Lots of companies aren’t doing Social Selling because they don’t what it is, how it works or how it can help them. There’s a big open door for companies who are starting to do it. Give it 5 to 7 years maybe, and everyone will be doing it. It will become as popular as using Twitter.
The main channel for Social Selling is LinkedIn, however
Twitter can be used, but LinkedIn lends itself best. The idea is to share relevant content with people that you are trying to sell to in your network.
When you are trying to connect with someone who you haven’t connected with before, make everything personal to them. Make the updates in your newsfeed about a particular, relevant subject. If you can create say, a microsite, a stand alone site or a landing page (somewhere where your content is shared) then link to that.
You’ll share content through your LinkedIn newsfeed, so when you send a ‘connection request’ to someone on LinkedIn, they can see what you’ve been sharing is useful to them.
Ensure you keep your introduction personal to someone new you want to connect with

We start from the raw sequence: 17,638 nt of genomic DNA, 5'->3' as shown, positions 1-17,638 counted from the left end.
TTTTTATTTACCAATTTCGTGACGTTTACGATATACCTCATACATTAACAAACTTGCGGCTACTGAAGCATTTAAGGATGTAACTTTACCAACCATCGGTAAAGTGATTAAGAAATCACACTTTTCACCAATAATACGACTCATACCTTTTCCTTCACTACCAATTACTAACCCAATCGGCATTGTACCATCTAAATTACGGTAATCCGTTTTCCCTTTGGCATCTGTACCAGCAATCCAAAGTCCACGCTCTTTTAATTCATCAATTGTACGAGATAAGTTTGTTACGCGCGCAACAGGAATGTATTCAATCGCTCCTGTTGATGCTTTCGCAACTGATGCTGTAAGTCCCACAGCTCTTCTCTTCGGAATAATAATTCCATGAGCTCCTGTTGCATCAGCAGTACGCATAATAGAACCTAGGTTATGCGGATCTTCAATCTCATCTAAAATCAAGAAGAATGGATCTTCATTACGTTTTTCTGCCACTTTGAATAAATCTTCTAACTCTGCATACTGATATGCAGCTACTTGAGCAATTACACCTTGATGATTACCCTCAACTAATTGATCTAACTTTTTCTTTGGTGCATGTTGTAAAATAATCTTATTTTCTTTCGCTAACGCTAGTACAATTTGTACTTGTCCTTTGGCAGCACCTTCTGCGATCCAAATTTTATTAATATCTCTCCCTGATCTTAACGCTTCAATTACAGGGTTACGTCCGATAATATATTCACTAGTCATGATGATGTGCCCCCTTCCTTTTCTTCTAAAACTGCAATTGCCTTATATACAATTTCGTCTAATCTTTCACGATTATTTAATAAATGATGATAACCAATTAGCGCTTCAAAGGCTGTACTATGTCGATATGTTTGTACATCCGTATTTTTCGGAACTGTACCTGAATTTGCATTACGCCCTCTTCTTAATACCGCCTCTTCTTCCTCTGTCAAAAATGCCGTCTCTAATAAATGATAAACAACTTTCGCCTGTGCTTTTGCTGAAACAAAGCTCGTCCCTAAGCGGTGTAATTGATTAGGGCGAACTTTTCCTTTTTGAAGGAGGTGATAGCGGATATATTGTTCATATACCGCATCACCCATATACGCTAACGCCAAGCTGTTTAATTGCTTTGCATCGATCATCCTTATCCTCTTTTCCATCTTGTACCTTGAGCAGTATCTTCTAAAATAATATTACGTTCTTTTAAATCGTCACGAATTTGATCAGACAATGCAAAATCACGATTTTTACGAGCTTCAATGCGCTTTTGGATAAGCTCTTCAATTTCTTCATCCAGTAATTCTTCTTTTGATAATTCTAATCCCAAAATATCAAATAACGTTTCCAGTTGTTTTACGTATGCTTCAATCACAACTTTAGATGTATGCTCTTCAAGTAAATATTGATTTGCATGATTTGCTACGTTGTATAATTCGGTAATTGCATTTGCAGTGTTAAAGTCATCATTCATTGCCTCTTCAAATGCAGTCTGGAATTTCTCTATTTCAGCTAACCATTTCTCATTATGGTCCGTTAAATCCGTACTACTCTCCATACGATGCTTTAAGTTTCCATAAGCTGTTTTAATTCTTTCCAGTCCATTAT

So when you send your connection message, it’s not a bog-standard, impersonal, ‘one-size-fits-all’ connection message like: ‘please connect with me’.
It needs to be tailored to that person
Something like: “Hi [name], I am currently sharing content about [insert particular subject]. I see that you are interested in [subject] and that it could be helpful to you in your role as [insert role]. Please connect with me and I’d like to share with you a link to our latest blog or whitepaper.”
The person reading will then realise that you’ve reached out because you have taken the time to get to know who they are and understand what they are interested in.
So if that person looks at your profile, they’ll see that there’s relevancy between what you do and what they’re interested in, giving them a reason to connect with you.
I have a friend whose business needs to connect to travel agents. How does he do that via LinkedIn?
The key is to use your LinkedIn profile
When people first started using LinkedIn, they used it like a CV and for looking for jobs. Many are written in the third person, and they list what they do.